While you wouldn't know it from looking at his ERA, Hammel's last two seasons are a model of consistency. He ran identical 3.81 xFIPs in both 2009 and 2010, and the increase in ERA was simply due to more of his runs being labeled as earned, rather than unearned. With the Rockies replacing Brad Hawpe’s horrid glove in the outfield, Hammel should get better defensive support in 2011, and he’s in line for a rebound in ERA. He's an underappreciated quality starter, and one who could be a bargain on draft day, especially if your competitors don’t buy into DIPS theory. He'll never post huge strikeout numbers, but if you need an innings eater who will give you some wins, a decent ERA, and a solid WHIP, Hammel could be a nice buy. (Dave Cameron)
The Quick Opinion:
Look for Hammel to go for less than he's worth in most drafts. He shouldn't be your ace, but he should be on the target list.
An underrated pitcher heading into 2011, Jason Hammel turned into the pitcher many of his detractors thought he had been all along. His strikeout rate hit a valley at the same time that his walk rate peaked, making his margin for error incredibly thin. Superficially, his ERA looked exactly like his 2010 ERA, but whereas in 2010 he boasted robust FIP and xFIP numbers, last season those figures both jumped into the danger zone. Hammel was one of 10 pitchers to toss at least 150 innings and also compile a strikeout rate under five per nine innings. Finally, Hammel allowed more homers than he had the past two seasons, something that could be a function of getting fewer ground balls. It wasn’t a big difference -- a drop of three percent -- but it was enough. He briefly lost his rotation spot toward the end of the season, and with the Rockies bringing an abundance of back-end starters to spring camp, he is not guaranteed to retain it this season. Even if he does at the outset, between Jorge De La Rosa returning midseason and the Rockies trying to fit more prospects into the rotation, Hammel’s days as a starter with the Rockies appear to be numbered. (Paul Swydan)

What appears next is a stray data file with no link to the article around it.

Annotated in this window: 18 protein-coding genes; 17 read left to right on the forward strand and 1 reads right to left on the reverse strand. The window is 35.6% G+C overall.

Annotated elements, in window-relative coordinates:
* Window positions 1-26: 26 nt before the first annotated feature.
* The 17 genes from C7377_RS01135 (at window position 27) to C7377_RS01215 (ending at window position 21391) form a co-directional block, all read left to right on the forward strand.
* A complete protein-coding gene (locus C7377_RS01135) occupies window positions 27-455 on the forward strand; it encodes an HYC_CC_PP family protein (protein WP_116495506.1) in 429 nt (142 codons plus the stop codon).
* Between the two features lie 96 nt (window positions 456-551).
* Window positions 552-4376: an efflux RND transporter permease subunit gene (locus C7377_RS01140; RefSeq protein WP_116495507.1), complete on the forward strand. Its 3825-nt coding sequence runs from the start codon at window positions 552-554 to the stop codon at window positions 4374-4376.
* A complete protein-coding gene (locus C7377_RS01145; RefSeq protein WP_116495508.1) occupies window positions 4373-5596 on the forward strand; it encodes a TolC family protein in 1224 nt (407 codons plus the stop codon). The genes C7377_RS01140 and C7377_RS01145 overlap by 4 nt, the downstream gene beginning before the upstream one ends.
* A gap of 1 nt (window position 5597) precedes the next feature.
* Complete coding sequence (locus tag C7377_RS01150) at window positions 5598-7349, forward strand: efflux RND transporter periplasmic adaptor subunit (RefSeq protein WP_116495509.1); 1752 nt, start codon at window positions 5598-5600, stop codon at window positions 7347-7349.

The Quick Opinion:
Hammel saw all three of his controllable rates -- strikeouts, walks and homers -- regress, and is unlikely to maintain a meaningful role on the Rockies pitching staff throughout 2012.